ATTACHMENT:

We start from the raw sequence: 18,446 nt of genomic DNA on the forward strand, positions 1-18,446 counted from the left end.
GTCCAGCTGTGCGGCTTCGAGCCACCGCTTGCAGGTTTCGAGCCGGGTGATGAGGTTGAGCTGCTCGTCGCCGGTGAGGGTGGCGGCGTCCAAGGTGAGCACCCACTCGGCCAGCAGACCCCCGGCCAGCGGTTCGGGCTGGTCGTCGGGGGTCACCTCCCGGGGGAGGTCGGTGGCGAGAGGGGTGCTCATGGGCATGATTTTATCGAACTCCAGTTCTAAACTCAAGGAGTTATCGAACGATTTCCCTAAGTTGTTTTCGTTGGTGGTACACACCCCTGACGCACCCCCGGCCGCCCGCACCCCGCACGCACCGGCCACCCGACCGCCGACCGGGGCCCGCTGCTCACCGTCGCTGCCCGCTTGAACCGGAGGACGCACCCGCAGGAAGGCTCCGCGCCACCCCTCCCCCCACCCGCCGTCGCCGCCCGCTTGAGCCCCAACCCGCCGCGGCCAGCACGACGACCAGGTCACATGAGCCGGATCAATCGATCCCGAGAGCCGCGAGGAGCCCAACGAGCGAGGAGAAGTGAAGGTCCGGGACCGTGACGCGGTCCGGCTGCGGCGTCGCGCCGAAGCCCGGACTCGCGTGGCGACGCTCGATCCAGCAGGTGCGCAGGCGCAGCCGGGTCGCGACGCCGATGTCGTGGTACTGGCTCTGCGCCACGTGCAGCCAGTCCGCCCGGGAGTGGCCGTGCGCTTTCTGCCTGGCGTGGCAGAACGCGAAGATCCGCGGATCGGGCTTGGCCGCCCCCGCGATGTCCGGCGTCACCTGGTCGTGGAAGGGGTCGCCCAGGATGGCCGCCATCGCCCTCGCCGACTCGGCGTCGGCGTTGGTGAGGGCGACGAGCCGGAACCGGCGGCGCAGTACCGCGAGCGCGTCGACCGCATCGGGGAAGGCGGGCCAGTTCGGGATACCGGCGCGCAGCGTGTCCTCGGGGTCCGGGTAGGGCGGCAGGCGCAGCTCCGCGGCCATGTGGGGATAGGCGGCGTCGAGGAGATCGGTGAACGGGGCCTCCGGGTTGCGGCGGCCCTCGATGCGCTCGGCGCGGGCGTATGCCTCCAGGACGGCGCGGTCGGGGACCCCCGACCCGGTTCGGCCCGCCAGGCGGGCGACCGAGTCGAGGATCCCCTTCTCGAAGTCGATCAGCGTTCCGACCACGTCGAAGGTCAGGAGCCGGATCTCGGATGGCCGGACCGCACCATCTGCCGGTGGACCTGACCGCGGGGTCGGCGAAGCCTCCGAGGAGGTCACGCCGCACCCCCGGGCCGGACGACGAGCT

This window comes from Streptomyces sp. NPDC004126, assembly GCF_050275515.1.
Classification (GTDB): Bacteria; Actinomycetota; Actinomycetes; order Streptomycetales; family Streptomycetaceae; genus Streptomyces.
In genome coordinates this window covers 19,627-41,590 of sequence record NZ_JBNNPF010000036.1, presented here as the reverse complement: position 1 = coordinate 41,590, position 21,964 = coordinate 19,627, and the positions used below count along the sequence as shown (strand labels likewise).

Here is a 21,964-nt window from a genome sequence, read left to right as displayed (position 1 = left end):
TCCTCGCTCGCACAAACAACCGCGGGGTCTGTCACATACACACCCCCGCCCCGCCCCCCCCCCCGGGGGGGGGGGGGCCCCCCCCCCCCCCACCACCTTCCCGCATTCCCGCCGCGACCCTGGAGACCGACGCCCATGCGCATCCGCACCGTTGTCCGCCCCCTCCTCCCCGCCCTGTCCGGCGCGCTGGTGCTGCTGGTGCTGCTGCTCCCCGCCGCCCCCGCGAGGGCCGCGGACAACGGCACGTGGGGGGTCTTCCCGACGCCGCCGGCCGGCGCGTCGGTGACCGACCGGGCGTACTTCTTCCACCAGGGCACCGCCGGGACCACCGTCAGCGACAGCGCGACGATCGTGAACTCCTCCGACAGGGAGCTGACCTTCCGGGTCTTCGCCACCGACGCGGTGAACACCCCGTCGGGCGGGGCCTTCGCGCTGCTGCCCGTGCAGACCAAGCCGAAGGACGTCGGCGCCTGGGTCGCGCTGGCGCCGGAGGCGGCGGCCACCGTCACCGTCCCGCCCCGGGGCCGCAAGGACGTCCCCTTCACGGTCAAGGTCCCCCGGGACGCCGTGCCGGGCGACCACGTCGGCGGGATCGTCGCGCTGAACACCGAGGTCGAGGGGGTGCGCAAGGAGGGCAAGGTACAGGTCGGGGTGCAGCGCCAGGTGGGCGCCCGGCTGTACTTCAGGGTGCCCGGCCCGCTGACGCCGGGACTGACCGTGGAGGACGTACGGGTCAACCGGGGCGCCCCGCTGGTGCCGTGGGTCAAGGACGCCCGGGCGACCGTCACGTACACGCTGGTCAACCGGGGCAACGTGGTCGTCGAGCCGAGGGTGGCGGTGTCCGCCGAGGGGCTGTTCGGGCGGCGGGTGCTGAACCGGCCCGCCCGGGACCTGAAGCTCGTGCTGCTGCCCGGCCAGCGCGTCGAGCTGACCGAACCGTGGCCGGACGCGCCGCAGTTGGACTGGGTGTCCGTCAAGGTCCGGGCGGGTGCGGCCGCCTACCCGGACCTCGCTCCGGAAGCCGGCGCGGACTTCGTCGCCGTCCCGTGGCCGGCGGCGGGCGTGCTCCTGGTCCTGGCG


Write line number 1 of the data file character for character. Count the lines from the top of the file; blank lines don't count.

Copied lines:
We start from the raw sequence: 18,446 nt of genomic DNA on the forward strand, positions 1-18,446 counted from the left end.